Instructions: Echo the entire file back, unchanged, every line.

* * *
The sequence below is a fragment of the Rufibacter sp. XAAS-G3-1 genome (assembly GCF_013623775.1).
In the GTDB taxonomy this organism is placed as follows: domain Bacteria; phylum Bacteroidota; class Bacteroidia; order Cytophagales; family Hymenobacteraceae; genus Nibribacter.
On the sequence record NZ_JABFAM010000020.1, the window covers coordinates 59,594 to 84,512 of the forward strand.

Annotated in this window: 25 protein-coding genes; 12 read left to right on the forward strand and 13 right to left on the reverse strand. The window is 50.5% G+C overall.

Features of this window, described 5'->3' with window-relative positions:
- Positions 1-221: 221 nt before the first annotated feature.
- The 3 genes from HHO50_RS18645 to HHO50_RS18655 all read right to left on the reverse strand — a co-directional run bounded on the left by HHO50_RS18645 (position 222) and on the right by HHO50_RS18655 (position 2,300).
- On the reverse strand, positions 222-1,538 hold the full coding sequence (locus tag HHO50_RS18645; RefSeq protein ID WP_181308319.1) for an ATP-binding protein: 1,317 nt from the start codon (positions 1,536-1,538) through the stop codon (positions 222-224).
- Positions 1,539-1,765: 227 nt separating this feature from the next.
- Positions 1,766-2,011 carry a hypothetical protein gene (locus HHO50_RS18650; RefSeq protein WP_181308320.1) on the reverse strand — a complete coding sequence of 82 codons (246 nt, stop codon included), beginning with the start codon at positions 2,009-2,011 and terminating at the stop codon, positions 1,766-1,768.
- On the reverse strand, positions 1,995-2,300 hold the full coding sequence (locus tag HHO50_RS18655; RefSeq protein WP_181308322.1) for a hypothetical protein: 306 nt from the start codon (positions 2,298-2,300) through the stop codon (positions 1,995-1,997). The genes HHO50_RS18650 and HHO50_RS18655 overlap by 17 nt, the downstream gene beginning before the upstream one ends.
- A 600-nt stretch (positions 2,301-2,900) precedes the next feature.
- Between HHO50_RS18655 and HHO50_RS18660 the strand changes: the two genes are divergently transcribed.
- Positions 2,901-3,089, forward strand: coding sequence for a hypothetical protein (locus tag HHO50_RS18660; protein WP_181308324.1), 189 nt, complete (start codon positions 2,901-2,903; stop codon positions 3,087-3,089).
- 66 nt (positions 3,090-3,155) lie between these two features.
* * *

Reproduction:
The sequence below is a fragment of the Rufibacter sp. XAAS-G3-1 genome (assembly GCF_013623775.1).
In the GTDB taxonomy this organism is placed as follows: domain Bacteria; phylum Bacteroidota; class Bacteroidia; order Cytophagales; family Hymenobacteraceae; genus Nibribacter.
On the sequence record NZ_JABFAM010000020.1, the window covers coordinates 59,594 to 84,512 of the forward strand.

Annotated in this window: 25 protein-coding genes; 12 read left to right on the forward strand and 13 right to left on the reverse strand. The window is 50.5% G+C overall.

Features of this window, described 5'->3' with window-relative positions:
- Positions 1-221: 221 nt before the first annotated feature.
- The 3 genes from HHO50_RS18645 to HHO50_RS18655 all read right to left on the reverse strand — a co-directional run bounded on the left by HHO50_RS18645 (position 222) and on the right by HHO50_RS18655 (position 2,300).
- On the reverse strand, positions 222-1,538 hold the full coding sequence (locus tag HHO50_RS18645; RefSeq protein ID WP_181308319.1) for an ATP-binding protein: 1,317 nt from the start codon (positions 1,536-1,538) through the stop codon (positions 222-224).
- Positions 1,539-1,765: 227 nt separating this feature from the next.
- Positions 1,766-2,011 carry a hypothetical protein gene (locus HHO50_RS18650; RefSeq protein WP_181308320.1) on the reverse strand — a complete coding sequence of 82 codons (246 nt, stop codon included), beginning with the start codon at positions 2,009-2,011 and terminating at the stop codon, positions 1,766-1,768.
- On the reverse strand, positions 1,995-2,300 hold the full coding sequence (locus tag HHO50_RS18655; RefSeq protein WP_181308322.1) for a hypothetical protein: 306 nt from the start codon (positions 2,298-2,300) through the stop codon (positions 1,995-1,997). The genes HHO50_RS18650 and HHO50_RS18655 overlap by 17 nt, the downstream gene beginning before the upstream one ends.
- A 600-nt stretch (positions 2,301-2,900) precedes the next feature.
- Between HHO50_RS18655 and HHO50_RS18660 the strand changes: the two genes are divergently transcribed.
- Positions 2,901-3,089, forward strand: coding sequence for a hypothetical protein (locus tag HHO50_RS18660; protein WP_181308324.1), 189 nt, complete (start codon positions 2,901-2,903; stop codon positions 3,087-3,089).
- 66 nt (positions 3,090-3,155) lie between these two features.